Ford hasn't announced pricing for the new Police Interceptor yet, though did promise it will be price competitive with the outgoing Crown Vic and other vehicles in the segment. Service costs are another issue. Police agencies like the Crown Vic because they can easily swap out banged up body panels. Ford has worked closely with police agencies to keep service costs down on these new models as well. It will also work with agencies to help them upgrade their service facilities to straighten damaged unibodies, a process that is very different from straightening a body-on-frame vehicle.
The new Police Interceptor launches in late 2011, so don't worry about seeing a Taurus glowing blue and red in your rearview mirror just yet.
* Ford reveals its all-new, purpose-built Police Interceptor, engineered to exceed durability, safety and performance of today's leading police car – the Ford Crown Victoria Police Interceptor
* New Ford Police Interceptor sedan will offer two fuel-efficient powertrain options – including EcoBoost with all wheel-drive – along with an array of safety technologies; interior has been designed to meet unique law enforcement needs
* Ford's new Police Interceptor will be offered without interruption when production of the Ford Crown Victoria ends in late 2011
* Ford confirms production of an additional Police Interceptor, a utility vehicle that will be pursuit-rated to complement the sedan; vehicle to be revealed later this year
Las Vegas, March 12, 2010 – Ford reveals its all-new, purpose-built Police Interceptor sedan today, showcasing a car for law enforcement officials that will exceed the durability, safety, performance and fuel economy of the industry's leading police car – the Ford Crown Victoria – while also confirming production of a Police Interceptor utility vehicle.
Ford, the police vehicle market leader for 15 years, specifically designed and engineered an all-new Police Interceptor to handle the rigors of police work, including industry-leading powertrain, safety and technology innovations.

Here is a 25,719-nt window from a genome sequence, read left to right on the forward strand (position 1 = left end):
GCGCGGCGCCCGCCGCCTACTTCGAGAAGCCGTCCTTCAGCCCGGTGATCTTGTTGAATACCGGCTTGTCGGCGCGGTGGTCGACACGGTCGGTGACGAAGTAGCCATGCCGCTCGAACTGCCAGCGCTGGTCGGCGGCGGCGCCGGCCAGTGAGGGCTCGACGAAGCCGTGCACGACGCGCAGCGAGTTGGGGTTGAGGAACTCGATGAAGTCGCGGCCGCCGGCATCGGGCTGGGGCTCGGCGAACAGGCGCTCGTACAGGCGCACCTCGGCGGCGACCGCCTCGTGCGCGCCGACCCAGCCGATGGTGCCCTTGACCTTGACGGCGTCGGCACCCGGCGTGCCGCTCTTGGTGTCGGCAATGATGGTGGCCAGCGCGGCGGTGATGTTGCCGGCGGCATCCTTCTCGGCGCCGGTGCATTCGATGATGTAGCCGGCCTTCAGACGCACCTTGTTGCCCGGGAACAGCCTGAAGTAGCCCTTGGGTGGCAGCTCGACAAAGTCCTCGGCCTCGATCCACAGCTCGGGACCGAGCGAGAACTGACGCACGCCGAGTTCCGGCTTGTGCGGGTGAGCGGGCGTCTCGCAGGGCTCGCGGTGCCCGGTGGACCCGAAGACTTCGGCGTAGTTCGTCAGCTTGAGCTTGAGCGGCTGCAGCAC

Ford will also add a second Police Interceptor to the lineup, a utility vehicle to provide customers a choice of the best vehicle to suit their needs. More details will be released in the third quarter of this year.
"Police nationwide asked for a new kind of weapon in the battle for public safety, and Ford is answering the call with a purpose-built vehicle – engineered and built in America – that's as dynamic as it is durable," said Mark Fields, Ford president of The Americas.
To develop the all-new Police Interceptor, Ford engineers worked hand-in-hand with Ford's Police Advisory Board of law enforcement professionals, which provided input on key vehicle attributes such as safety, performance, durability, driver comfort and functionality.
"Their feedback mattered to us," said Scott Tobin, Ford vehicle line director for cars and crossovers. "Safety and durability were at the top of their list. So safety and durability were at the top of ours."
A focus on safety
Continuing Ford's safety leadership includes engineering the Police Interceptor to pass 75-mph rear-end crash testing. Currently, the Crown Victoria Police Interceptor is the only pursuit sedan to meet this test.
The new Police Interceptor also features Ford's exclusive Safety Canopy® side-curtain air bag rollover protection system to help protect front and rear outboard passengers in both rollover and side-impact crashes. The multiple side-curtain air bags use Ford's unique Roll Fold technology to help them slip between the occupant and the side window.
Increased power, enhanced sophistication
Ford's Police Interceptor engine strategy will provide a V-6 lineup that performs equal to or better than V-8 engines. The lineup comes with two powertrain options, allowing police to choose the powerhouse that best meets their patrol requirements.
A highly efficient 3.5-liter V-6 engine delivering at least 263 horsepower and E85 compatibility is 25 percent more efficient than the 4.6-liter Single Overhead Cam (SOHC) V-8 offered in the current Crown Victoria Police Interceptor.
Plus, an all-new 3.5-liter EcoBoost™ V-6 twin-turbocharged, direct-injection engine will deliver at least 365 horsepower and 350 ft.-lb. of torque across a broad rpm range.
"We have an extremely powerful standard engine, and to top that off, we also offer our exclusive EcoBoost technology," said Tobin. "Both are designed for the severe-duty cycle that police engage in on a daily basis."